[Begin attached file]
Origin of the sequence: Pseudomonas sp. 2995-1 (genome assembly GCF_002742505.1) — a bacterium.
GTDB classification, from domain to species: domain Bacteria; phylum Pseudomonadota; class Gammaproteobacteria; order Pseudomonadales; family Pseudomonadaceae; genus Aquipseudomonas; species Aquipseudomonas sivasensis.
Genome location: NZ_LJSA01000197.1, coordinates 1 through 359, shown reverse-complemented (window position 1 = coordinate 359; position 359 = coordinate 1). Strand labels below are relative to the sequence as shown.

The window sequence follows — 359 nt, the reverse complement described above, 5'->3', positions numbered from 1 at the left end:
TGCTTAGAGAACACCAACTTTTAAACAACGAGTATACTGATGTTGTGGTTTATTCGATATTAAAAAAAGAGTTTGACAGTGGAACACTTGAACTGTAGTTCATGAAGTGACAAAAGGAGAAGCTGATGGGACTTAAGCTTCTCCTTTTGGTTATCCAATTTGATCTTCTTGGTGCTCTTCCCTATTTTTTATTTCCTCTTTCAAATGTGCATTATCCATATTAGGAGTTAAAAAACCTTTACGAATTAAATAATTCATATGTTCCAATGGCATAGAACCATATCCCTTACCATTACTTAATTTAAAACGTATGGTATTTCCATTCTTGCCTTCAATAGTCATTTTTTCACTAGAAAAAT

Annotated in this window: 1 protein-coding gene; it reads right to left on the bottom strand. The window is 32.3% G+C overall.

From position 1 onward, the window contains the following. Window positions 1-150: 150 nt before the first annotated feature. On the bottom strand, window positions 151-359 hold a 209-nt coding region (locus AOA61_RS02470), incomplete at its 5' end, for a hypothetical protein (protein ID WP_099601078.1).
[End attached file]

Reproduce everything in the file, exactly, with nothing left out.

Origin of the sequence: Pseudomonas sp. 2995-1 (genome assembly GCF_002742505.1) — a bacterium.
GTDB classification, from domain to species: domain Bacteria; phylum Pseudomonadota; class Gammaproteobacteria; order Pseudomonadales; family Pseudomonadaceae; genus Aquipseudomonas; species Aquipseudomonas sivasensis.
Genome location: NZ_LJSA01000197.1, coordinates 1 through 359, shown reverse-complemented (window position 1 = coordinate 359; position 359 = coordinate 1). Strand labels below are relative to the sequence as shown.

The window sequence follows — 359 nt, the reverse complement described above, 5'->3', positions numbered from 1 at the left end:
TGCTTAGAGAACACCAACTTTTAAACAACGAGTATACTGATGTTGTGGTTTATTCGATATTAAAAAAAGAGTTTGACAGTGGAACACTTGAACTGTAGTTCATGAAGTGACAAAAGGAGAAGCTGATGGGACTTAAGCTTCTCCTTTTGGTTATCCAATTTGATCTTCTTGGTGCTCTTCCCTATTTTTTATTTCCTCTTTCAAATGTGCATTATCCATATTAGGAGTTAAAAAACCTTTACGAATTAAATAATTCATATGTTCCAATGGCATAGAACCATATCCCTTACCATTACTTAATTTAAAACGTATGGTATTTCCATTCTTGCCTTCAATAGTCATTTTTTCACTAGAAAAAT

Annotated in this window: 1 protein-coding gene; it reads right to left on the bottom strand. The window is 32.3% G+C overall.

From position 1 onward, the window contains the following. Window positions 1-150: 150 nt before the first annotated feature. On the bottom strand, window positions 151-359 hold a 209-nt coding region (locus AOA61_RS02470), incomplete at its 5' end, for a hypothetical protein (protein ID WP_099601078.1).